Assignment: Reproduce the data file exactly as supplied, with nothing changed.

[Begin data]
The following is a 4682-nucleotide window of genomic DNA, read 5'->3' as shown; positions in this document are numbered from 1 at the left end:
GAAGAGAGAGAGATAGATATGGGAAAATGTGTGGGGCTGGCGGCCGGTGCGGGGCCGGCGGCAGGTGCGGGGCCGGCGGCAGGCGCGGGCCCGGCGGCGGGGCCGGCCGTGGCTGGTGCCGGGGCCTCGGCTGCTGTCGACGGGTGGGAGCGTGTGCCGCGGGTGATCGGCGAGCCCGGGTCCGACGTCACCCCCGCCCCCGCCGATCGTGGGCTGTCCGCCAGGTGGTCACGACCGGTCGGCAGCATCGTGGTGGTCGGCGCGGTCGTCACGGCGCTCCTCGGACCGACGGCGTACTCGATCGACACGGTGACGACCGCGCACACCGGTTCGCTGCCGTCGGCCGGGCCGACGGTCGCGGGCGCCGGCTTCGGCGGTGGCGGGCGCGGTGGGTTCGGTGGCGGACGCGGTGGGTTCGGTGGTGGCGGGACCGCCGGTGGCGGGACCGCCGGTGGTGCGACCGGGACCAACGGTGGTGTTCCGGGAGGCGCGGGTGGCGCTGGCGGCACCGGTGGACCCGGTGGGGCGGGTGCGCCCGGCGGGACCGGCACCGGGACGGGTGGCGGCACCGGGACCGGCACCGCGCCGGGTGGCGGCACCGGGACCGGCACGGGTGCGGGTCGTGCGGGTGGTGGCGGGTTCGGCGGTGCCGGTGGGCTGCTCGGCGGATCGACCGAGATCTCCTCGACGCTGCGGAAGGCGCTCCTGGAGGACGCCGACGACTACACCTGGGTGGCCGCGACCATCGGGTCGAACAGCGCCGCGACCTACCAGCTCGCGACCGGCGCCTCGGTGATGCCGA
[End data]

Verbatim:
The following is a 4682-nucleotide window of genomic DNA, read 5'->3' as shown; positions in this document are numbered from 1 at the left end:
GAAGAGAGAGAGATAGATATGGGAAAATGTGTGGGGCTGGCGGCCGGTGCGGGGCCGGCGGCAGGTGCGGGGCCGGCGGCAGGCGCGGGCCCGGCGGCGGGGCCGGCCGTGGCTGGTGCCGGGGCCTCGGCTGCTGTCGACGGGTGGGAGCGTGTGCCGCGGGTGATCGGCGAGCCCGGGTCCGACGTCACCCCCGCCCCCGCCGATCGTGGGCTGTCCGCCAGGTGGTCACGACCGGTCGGCAGCATCGTGGTGGTCGGCGCGGTCGTCACGGCGCTCCTCGGACCGACGGCGTACTCGATCGACACGGTGACGACCGCGCACACCGGTTCGCTGCCGTCGGCCGGGCCGACGGTCGCGGGCGCCGGCTTCGGCGGTGGCGGGCGCGGTGGGTTCGGTGGCGGACGCGGTGGGTTCGGTGGTGGCGGGACCGCCGGTGGCGGGACCGCCGGTGGTGCGACCGGGACCAACGGTGGTGTTCCGGGAGGCGCGGGTGGCGCTGGCGGCACCGGTGGACCCGGTGGGGCGGGTGCGCCCGGCGGGACCGGCACCGGGACGGGTGGCGGCACCGGGACCGGCACCGCGCCGGGTGGCGGCACCGGGACCGGCACGGGTGCGGGTCGTGCGGGTGGTGGCGGGTTCGGCGGTGCCGGTGGGCTGCTCGGCGGATCGACCGAGATCTCCTCGACGCTGCGGAAGGCGCTCCTGGAGGACGCCGACGACTACACCTGGGTGGCCGCGACCATCGGGTCGAACAGCGCCGCGACCTACCAGCTCGCGACCGGCGCCTCGGTGATGCCGA